If you no longer have access to one of your devices, remove that device from your list of trusted devices as soon as possible. That device can then no longer be used to help verify your identity.
What if I no longer have access to any of my trusted devices?
If you can't access any of your trusted devices, you can still access your account using your password and Recovery Key, or with your password and SMS-capable phone number.
- Go to appleid.apple.com, click Sign In, and enter your Apple ID and password.
- On the Verify your Identity screen, select "Can't access your trusted devices?".
- In the pop-up window, enter your Recovery Key.
- Go to the Devices section and remove the device you no longer wish to use to verify your identity.
How do I turn off two-step verification?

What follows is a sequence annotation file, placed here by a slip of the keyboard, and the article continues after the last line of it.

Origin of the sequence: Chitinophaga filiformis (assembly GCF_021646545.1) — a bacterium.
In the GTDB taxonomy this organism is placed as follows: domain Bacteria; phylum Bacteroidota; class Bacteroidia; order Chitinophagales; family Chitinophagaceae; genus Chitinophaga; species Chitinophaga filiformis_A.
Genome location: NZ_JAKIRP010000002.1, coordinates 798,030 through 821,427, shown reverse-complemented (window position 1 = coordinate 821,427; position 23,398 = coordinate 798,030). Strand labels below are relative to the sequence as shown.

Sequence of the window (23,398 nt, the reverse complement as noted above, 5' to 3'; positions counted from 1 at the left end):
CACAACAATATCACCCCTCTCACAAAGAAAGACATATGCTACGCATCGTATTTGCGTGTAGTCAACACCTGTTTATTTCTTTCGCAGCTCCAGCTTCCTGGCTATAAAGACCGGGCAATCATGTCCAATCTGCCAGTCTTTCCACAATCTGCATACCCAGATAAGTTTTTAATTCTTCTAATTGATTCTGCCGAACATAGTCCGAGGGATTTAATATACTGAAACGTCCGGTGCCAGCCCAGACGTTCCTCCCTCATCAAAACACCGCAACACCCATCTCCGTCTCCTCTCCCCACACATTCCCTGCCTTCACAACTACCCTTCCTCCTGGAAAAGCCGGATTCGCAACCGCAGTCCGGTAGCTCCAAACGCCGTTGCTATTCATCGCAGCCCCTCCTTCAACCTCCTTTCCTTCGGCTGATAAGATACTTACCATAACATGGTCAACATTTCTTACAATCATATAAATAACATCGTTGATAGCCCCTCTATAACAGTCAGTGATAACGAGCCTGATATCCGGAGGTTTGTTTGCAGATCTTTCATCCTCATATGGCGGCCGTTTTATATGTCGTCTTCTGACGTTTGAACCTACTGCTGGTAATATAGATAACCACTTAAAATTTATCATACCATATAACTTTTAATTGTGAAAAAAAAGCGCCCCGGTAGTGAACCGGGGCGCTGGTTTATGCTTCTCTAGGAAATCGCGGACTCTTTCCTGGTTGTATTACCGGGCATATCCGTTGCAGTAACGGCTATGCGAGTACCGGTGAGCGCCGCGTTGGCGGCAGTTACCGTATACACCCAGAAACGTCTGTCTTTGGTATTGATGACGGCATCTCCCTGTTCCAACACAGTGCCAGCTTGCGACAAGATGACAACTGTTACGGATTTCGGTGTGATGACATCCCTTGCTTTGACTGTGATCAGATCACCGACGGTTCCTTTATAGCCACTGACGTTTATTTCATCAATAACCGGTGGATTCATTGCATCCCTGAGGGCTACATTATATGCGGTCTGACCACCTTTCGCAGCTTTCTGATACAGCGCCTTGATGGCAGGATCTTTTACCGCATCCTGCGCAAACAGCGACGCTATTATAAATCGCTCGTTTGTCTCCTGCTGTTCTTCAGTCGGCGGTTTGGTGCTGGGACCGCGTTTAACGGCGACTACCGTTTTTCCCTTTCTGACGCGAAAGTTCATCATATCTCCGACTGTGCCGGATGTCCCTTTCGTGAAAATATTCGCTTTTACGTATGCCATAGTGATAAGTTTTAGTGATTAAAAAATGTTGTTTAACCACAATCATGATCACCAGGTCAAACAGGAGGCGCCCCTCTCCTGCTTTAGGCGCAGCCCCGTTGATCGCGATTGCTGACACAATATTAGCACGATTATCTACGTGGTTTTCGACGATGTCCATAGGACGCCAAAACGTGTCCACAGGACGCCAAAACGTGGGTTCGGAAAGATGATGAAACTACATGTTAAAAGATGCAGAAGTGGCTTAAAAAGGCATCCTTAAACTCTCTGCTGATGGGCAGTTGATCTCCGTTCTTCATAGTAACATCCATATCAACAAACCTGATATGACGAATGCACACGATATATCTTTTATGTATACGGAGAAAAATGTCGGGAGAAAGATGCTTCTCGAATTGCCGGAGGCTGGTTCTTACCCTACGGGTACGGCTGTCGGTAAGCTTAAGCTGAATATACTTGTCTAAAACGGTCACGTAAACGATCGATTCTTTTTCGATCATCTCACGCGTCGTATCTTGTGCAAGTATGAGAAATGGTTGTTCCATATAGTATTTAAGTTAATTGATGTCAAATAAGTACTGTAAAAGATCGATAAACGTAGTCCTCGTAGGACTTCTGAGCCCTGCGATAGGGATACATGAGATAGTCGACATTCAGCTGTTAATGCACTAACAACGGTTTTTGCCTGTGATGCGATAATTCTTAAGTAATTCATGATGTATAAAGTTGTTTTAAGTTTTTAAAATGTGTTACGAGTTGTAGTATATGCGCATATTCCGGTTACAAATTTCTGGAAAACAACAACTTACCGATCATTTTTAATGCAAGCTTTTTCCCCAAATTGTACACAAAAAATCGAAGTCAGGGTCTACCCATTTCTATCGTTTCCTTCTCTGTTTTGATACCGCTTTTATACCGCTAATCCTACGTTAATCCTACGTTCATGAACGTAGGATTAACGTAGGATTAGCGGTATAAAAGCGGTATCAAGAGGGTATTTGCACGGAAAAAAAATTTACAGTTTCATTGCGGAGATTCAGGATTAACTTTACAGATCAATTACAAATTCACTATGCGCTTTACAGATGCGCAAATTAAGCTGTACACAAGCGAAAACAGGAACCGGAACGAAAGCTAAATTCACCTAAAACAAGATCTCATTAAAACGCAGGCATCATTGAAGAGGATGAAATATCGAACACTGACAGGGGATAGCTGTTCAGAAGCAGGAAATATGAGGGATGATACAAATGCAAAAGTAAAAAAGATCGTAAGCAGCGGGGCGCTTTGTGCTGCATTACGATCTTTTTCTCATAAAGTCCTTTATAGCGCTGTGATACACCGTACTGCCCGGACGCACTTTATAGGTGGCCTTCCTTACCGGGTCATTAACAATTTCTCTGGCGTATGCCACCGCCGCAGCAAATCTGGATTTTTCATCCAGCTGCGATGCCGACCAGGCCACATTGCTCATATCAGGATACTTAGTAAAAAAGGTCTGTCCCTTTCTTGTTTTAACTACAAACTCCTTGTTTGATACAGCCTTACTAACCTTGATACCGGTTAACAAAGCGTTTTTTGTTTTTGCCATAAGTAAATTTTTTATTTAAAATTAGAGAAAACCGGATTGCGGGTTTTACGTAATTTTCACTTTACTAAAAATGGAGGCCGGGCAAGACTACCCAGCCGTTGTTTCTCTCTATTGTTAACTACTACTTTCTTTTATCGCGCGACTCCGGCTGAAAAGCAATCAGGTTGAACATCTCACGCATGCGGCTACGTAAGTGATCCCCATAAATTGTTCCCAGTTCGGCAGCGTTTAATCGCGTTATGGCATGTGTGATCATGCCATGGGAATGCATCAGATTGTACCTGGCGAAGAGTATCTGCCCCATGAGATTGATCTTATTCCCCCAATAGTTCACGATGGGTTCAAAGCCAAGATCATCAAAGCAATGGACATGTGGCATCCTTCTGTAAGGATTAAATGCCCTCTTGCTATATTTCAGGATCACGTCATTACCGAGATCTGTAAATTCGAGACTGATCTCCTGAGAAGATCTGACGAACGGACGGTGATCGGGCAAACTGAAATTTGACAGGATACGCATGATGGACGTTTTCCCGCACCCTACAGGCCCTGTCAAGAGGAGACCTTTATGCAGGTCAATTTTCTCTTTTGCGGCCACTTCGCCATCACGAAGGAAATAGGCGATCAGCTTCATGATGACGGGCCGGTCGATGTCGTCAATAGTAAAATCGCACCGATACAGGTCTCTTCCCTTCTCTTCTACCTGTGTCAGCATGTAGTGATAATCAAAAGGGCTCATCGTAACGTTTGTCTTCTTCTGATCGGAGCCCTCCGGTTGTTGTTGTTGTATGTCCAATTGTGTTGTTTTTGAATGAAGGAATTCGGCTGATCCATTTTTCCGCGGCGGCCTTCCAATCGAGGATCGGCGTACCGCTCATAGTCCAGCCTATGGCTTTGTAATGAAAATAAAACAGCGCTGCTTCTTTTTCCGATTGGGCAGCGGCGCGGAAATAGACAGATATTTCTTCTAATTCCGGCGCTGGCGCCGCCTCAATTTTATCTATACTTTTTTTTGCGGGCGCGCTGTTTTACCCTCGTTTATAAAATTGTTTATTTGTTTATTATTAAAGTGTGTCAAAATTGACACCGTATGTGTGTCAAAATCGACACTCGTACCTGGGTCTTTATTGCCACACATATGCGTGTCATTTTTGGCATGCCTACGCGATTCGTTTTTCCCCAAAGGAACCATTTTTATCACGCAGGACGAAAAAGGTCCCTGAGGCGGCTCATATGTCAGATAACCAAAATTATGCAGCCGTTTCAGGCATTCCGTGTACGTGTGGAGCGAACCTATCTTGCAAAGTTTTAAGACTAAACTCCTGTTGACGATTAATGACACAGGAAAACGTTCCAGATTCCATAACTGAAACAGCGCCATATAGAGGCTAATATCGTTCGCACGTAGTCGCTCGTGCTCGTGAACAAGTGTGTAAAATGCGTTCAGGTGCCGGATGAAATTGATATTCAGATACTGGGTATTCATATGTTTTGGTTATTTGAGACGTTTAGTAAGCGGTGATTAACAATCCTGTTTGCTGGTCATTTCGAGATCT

Make sure that you're still signed in to iCloud on each of your devices. You might be asked for your Apple ID password.
- Sign in to appleid.apple.com.
- In the Sign-In and Security section, click Account Security.
- Click Turn Off two-step verification. Click again to confirm.
- Create new security questions and verify your date of birth.
You'll get an email confirming that two-step verification for your Apple ID is off.
How do I switch from two-step verification to two-factor authentication?